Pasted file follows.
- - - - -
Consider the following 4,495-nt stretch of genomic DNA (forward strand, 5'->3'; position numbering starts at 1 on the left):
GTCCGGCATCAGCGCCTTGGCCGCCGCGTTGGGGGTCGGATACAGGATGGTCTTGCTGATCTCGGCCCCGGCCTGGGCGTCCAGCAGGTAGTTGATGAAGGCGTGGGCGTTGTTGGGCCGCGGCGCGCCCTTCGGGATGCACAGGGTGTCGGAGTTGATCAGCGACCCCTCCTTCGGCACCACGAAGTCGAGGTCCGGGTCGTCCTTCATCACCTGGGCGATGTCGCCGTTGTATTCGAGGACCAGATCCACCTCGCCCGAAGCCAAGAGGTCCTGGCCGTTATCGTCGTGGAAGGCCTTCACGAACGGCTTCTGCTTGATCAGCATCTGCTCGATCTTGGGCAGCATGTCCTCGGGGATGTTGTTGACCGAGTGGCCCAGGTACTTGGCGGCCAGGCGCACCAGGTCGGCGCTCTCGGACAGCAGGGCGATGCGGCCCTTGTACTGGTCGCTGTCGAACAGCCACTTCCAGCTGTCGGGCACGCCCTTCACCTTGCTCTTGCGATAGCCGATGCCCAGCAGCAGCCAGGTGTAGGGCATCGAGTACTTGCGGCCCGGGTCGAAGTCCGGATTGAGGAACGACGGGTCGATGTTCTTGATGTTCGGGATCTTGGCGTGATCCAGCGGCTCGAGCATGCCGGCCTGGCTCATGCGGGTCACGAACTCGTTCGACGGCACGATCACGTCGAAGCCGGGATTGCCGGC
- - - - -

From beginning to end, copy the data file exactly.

Consider the following 4,495-nt stretch of genomic DNA (forward strand, 5'->3'; position numbering starts at 1 on the left):
GTCCGGCATCAGCGCCTTGGCCGCCGCGTTGGGGGTCGGATACAGGATGGTCTTGCTGATCTCGGCCCCGGCCTGGGCGTCCAGCAGGTAGTTGATGAAGGCGTGGGCGTTGTTGGGCCGCGGCGCGCCCTTCGGGATGCACAGGGTGTCGGAGTTGATCAGCGACCCCTCCTTCGGCACCACGAAGTCGAGGTCCGGGTCGTCCTTCATCACCTGGGCGATGTCGCCGTTGTATTCGAGGACCAGATCCACCTCGCCCGAAGCCAAGAGGTCCTGGCCGTTATCGTCGTGGAAGGCCTTCACGAACGGCTTCTGCTTGATCAGCATCTGCTCGATCTTGGGCAGCATGTCCTCGGGGATGTTGTTGACCGAGTGGCCCAGGTACTTGGCGGCCAGGCGCACCAGGTCGGCGCTCTCGGACAGCAGGGCGATGCGGCCCTTGTACTGGTCGCTGTCGAACAGCCACTTCCAGCTGTCGGGCACGCCCTTCACCTTGCTCTTGCGATAGCCGATGCCCAGCAGCAGCCAGGTGTAGGGCATCGAGTACTTGCGGCCCGGGTCGAAGTCCGGATTGAGGAACGACGGGTCGATGTTCTTGATGTTCGGGATCTTGGCGTGATCCAGCGGCTCGAGCATGCCGGCCTGGCTCATGCGGGTCACGAACTCGTTCGACGGCACGATCACGTCGAAGCCGGGATTGCCGGC